For the first big day of Paris Fashion Week, the two biggest names presenting their collections could not have been more different. On one side was the artisanal focus of Dior, and on the other was the 1980s power shoulders of Saint Laurent.
For its spring/summer 2023 show in Paris on Tuesday, Dior constructed an intricate set out of thousands of pieces of cardboard, delicately carved to create a grotto that felt like a beautiful ruin, rediscovered in a forest. As well as being particularly lovely to look at, the setting also implied the show that followed would be an ode to handiwork.
Inspired by former French queen Catherine de Medici, the opening look was a bralet top worn with a hooped black lace skirt that sat proud on the hips. Held closed with ties, it was the first of many outfits that featured several layers — which was a mainstay of 15th and 16th-century fashion.
There were tightly laced stomacher corsets, under skirts held up with drawstrings and overskirts that swept to the floor. There were flimsy camisole-like tops and roomy swashbuckler shirts with drop shoulders. Many dresses had crinoline skirts, while other arrived full cut, tiered and covered in lace.
Undoubtedly pretty, everything was given the Dior treatment, so that shorts were worn with floor-length overskirts — hands shoved in pockets for an air of nonchalance usual in a city — while floral evening looks were toughened up with cropped bomber jackets.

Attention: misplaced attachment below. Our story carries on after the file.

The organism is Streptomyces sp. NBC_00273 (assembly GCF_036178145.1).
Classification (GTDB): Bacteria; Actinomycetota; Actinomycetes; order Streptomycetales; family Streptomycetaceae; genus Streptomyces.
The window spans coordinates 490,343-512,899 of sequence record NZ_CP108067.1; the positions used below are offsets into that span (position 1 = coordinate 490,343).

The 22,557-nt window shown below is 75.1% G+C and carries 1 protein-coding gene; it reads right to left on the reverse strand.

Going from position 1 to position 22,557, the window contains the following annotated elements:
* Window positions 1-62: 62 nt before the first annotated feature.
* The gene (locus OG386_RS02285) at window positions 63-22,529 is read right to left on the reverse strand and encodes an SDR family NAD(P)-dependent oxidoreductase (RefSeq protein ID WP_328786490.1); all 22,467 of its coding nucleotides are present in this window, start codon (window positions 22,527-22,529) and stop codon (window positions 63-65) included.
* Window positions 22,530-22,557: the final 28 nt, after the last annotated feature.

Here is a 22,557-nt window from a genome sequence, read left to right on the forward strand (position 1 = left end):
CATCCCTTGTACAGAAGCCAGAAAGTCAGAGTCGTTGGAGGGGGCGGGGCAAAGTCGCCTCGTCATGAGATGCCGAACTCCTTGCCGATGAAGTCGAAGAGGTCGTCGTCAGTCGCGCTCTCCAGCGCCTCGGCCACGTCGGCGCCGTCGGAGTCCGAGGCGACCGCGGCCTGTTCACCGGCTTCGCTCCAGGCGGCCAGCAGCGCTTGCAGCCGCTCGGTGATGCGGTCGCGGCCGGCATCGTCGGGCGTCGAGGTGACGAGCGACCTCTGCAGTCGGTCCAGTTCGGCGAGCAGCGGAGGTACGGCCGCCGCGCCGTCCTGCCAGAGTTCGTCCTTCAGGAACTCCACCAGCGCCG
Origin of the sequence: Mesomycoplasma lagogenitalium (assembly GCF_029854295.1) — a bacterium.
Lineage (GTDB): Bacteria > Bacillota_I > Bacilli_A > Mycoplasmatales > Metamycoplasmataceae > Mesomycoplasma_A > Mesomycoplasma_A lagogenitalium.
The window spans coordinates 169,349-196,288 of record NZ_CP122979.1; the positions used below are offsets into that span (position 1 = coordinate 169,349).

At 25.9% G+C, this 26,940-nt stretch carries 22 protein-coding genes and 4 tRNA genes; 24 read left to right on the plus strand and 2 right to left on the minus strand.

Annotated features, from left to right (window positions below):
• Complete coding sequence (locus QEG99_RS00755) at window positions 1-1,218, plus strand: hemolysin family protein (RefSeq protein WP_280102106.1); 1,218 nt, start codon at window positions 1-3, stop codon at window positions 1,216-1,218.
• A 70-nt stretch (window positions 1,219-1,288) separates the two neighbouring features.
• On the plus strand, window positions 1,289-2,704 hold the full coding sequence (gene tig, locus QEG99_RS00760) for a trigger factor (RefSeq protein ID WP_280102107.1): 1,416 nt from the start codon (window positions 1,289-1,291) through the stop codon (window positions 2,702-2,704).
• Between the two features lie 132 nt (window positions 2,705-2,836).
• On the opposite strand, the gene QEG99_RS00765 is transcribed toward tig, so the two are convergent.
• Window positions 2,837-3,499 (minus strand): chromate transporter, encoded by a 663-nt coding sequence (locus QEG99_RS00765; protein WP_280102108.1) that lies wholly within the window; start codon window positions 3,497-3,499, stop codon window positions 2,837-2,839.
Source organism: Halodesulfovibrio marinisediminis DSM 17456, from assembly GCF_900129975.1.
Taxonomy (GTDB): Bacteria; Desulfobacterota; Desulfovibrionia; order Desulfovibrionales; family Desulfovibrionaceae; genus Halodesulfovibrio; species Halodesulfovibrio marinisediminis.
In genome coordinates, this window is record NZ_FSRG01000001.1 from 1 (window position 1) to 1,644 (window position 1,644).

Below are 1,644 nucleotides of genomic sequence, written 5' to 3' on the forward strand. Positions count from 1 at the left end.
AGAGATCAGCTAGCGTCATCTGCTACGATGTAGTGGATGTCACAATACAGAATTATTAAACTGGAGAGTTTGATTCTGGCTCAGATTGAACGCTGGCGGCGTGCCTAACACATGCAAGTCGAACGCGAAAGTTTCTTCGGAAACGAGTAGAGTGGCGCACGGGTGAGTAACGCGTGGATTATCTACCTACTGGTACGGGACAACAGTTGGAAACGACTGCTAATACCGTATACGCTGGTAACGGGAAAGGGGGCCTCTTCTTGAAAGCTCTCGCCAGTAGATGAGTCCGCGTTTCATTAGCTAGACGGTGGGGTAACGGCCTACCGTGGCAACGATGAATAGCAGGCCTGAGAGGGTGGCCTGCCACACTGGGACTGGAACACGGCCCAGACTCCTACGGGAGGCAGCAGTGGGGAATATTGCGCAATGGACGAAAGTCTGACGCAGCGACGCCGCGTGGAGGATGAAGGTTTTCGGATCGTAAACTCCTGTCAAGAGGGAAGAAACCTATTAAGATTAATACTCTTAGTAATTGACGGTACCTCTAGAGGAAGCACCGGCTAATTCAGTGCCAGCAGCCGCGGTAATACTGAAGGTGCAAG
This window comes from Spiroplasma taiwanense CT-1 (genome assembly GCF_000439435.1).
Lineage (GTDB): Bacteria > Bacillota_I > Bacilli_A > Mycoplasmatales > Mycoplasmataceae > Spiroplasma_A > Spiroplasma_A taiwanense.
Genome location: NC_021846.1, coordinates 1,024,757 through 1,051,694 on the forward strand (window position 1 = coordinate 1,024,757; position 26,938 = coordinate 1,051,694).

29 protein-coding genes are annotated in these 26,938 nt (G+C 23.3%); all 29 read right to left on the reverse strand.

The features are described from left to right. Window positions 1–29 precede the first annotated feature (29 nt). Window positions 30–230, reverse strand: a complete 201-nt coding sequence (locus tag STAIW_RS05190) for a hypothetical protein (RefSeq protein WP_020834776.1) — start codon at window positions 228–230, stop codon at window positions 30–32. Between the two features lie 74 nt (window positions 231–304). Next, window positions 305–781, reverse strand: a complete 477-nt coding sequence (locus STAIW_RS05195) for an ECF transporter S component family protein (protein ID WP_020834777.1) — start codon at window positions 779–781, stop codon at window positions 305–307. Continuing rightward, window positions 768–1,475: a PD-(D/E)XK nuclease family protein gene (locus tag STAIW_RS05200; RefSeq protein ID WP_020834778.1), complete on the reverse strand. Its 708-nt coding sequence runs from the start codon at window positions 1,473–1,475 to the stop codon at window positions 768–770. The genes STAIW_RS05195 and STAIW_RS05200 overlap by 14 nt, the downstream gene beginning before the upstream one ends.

Best of all, many models wore shoes up to the knees, in a baroque heel shape that felt resurrected from John Galliano's tenure at the house. Meanwhile, heavy jacquard dresses were ruched with technical drawstrings.
Elsewhere, there was a whole parade of dresses in biscuit tones that were pieced from handmade lace.
As an ode to the woman who was one of the first to understand the power of clothing to impress, this collection, conjured by artisanal hands, and brimming with delicate decoration, would make Ms de Medici proud.
At Saint Laurent, creative director Anthony Vaccarello went in a totally different direction, embracing the slinky sleekness of the 1980s.
In a pared-back show — if a presentation in the shadow of the Eiffel Tower can ever be described as such — Vaccarello stuck to a very singular vision, offering look after look based on the same slimline silhouette.
With clingy tube dresses, or belted silky pyjama suits, under jacket or coats with 1980s power shoulders, the differences between the looks was subtle, perhaps in the styling of the drapery around the torso, or the length of the jacket or the wearing of a coat over the top.
The collection shifted from jackets as roomy blousons in leather and a floor-grazing wool coat with squared-off shoulders to hooded dresses. It was all an exercise in staying close to a theme.
The palette moved from mustard to mulberry and from purple to black. This is more colour than Vaccarello usually offers, since mostly prefers inky black. Here, with mocha dresses worn with sultry sunglasses — despite the show taking place at night — there are pops of ochre, and even old gold, all conjuring a Studio 54 mood.
It harks back to the work of the label's namesake founder in the 1980s. The show was both reverential and forward-looking, with all its overtones of strong women.
As the models pounded down the open-air runway in the sporadic rain, all it needed was Grace Jones to arrive, and all of our dreams would have come true.
Scroll through the gallery below to see celebrities who attended the Saint Laurent show